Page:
This interactive guide lets you examine trends in the current flu season (2011/12) and, in some cases, compare with previous seasons.
The guide includes figures on GP consultations for flu-like illness, including by age-group and region, as well as the number of calls to NHS Direct and vaccination uptake rates among the various at-risk groups.
These charts will be automatically updated each Thursday when the various public health agencies across the UK publish their weekly figures.
What is the impact on GP workload across the UK?
This graph shows a UK-wide view of GP consultations for influenza-like illness, viewed by authorities as a proxy measure for the extent and spread of the seasonal flu virus.
It will track GP consultation rates as the season progresses. Last year, Northern Ireland saw the biggest spike, easily surpassing 200 consultations per 100,000 per week – the level at which an outbreak is deemed an epidemic. This is shown as a dark grey line on this graph.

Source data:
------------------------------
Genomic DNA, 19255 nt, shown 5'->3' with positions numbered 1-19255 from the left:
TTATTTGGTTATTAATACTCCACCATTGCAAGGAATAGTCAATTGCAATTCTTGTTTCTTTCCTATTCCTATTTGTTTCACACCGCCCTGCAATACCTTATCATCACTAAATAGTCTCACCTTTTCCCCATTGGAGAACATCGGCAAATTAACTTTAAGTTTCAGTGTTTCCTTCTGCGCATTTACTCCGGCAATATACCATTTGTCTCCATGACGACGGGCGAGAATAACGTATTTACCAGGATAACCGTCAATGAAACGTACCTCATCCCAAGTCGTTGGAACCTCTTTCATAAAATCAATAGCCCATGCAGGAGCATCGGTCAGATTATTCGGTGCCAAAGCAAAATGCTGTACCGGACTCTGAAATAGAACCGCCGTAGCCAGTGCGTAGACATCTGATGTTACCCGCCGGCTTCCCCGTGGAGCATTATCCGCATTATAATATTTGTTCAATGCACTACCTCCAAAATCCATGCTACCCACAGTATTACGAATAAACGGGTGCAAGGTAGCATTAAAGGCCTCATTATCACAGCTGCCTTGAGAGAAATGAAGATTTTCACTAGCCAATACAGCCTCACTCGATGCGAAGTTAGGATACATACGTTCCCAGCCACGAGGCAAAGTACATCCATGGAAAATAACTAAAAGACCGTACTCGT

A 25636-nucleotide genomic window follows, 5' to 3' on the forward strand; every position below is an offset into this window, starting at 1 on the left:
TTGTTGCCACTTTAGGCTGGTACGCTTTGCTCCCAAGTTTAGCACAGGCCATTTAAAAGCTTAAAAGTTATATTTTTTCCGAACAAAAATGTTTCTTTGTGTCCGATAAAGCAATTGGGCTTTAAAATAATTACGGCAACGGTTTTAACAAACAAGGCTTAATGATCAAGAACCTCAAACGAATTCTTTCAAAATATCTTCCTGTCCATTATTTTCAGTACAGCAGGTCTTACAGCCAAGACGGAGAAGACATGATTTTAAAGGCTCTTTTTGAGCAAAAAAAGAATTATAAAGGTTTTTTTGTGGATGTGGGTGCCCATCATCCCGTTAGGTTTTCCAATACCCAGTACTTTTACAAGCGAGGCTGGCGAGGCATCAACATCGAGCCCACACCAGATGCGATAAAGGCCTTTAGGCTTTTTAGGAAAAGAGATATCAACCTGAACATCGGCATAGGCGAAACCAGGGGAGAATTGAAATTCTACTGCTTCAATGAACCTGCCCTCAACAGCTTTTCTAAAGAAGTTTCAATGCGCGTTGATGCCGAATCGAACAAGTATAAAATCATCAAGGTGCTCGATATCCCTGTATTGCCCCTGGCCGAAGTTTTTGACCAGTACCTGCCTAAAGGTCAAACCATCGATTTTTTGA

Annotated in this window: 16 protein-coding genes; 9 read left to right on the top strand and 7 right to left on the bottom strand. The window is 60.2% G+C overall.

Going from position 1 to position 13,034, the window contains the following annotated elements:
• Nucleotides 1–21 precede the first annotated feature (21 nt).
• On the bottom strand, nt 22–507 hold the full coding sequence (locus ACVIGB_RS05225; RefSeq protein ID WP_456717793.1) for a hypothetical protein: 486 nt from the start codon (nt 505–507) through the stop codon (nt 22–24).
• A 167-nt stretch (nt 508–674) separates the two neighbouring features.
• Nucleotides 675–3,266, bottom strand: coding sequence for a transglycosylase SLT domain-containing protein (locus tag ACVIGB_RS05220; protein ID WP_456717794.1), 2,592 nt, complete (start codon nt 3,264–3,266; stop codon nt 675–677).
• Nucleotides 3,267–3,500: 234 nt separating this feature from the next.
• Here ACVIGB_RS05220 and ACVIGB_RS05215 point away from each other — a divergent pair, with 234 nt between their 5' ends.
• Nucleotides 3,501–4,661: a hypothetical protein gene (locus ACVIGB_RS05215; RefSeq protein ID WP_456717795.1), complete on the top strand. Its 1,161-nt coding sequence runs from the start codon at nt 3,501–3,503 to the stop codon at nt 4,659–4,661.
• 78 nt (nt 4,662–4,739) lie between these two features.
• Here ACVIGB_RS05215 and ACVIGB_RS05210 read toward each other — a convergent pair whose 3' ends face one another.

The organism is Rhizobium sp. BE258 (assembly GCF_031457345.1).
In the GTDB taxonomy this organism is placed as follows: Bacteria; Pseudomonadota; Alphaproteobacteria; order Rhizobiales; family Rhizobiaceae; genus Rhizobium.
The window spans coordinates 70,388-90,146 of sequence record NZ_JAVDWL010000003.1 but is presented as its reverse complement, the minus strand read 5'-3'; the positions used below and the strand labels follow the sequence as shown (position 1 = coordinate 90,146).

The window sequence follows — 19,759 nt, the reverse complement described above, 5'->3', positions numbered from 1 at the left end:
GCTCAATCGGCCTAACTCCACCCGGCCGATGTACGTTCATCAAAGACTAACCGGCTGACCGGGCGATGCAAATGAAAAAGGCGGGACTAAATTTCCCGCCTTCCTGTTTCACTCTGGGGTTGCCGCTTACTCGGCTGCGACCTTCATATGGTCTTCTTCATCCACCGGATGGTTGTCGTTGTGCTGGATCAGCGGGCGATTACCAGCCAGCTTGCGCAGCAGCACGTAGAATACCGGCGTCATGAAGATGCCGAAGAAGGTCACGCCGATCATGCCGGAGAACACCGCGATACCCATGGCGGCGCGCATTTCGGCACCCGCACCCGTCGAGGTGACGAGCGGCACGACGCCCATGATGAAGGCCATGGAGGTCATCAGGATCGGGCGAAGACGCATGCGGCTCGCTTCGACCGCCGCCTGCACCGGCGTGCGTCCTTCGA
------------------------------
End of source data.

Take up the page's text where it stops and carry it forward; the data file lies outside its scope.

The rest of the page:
While Scotland did not experience a peak last winter, both England and Wales had moderately severe seasons in 2010/11.
At the beginning of the 2011/12 season, consultations for flu in each of the UK countries* are generally lower than they were at the beginning of the previous season.
Source: Health Protection Agency (HPA). England data include some practices in Wales.
Have uptake rates for the seasonal flu jab improved over the past decade?
Hover over the chart below to examine trends in vaccination rates with the trivalent seasonal flu vaccine among over 65s and at-risk groups across the four devolved nations in the UK over the past decade.
* Figure for vaccine uptake in Wales in 2006-07 not available.
* Some figures for previous years not available
|HPA, RCGP, Northern Ireland Public Health Agency, Health Protection Scotland and Public Health Wales.|